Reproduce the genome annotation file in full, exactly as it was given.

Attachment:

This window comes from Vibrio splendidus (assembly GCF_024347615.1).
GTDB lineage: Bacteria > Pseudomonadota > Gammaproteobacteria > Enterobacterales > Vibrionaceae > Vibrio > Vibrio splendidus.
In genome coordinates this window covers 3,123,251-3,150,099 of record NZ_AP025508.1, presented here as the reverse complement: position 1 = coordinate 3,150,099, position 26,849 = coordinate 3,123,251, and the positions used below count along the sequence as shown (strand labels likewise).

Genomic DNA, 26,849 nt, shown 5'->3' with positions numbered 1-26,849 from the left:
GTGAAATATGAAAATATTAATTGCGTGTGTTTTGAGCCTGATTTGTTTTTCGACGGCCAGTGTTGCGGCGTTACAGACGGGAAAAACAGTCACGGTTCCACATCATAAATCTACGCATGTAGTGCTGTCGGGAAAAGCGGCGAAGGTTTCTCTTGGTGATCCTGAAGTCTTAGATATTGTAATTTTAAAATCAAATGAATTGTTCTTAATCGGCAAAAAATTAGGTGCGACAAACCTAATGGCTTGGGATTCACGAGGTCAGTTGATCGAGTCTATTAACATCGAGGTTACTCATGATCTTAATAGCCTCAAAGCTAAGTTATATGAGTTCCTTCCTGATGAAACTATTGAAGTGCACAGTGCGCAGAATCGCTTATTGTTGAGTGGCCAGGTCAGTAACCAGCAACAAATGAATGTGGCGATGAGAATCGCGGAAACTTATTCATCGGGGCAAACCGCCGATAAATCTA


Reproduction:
This window comes from Vibrio splendidus (assembly GCF_024347615.1).
GTDB lineage: Bacteria > Pseudomonadota > Gammaproteobacteria > Enterobacterales > Vibrionaceae > Vibrio > Vibrio splendidus.
In genome coordinates this window covers 3,123,251-3,150,099 of record NZ_AP025508.1, presented here as the reverse complement: position 1 = coordinate 3,150,099, position 26,849 = coordinate 3,123,251, and the positions used below count along the sequence as shown (strand labels likewise).

Genomic DNA, 26,849 nt, shown 5'->3' with positions numbered 1-26,849 from the left:
GTGAAATATGAAAATATTAATTGCGTGTGTTTTGAGCCTGATTTGTTTTTCGACGGCCAGTGTTGCGGCGTTACAGACGGGAAAAACAGTCACGGTTCCACATCATAAATCTACGCATGTAGTGCTGTCGGGAAAAGCGGCGAAGGTTTCTCTTGGTGATCCTGAAGTCTTAGATATTGTAATTTTAAAATCAAATGAATTGTTCTTAATCGGCAAAAAATTAGGTGCGACAAACCTAATGGCTTGGGATTCACGAGGTCAGTTGATCGAGTCTATTAACATCGAGGTTACTCATGATCTTAATAGCCTCAAAGCTAAGTTATATGAGTTCCTTCCTGATGAAACTATTGAAGTGCACAGTGCGCAGAATCGCTTATTGTTGAGTGGCCAGGTCAGTAACCAGCAACAAATGAATGTGGCGATGAGAATCGCGGAAACTTATTCATCGGGGCAAACCGCCGATAAATCTA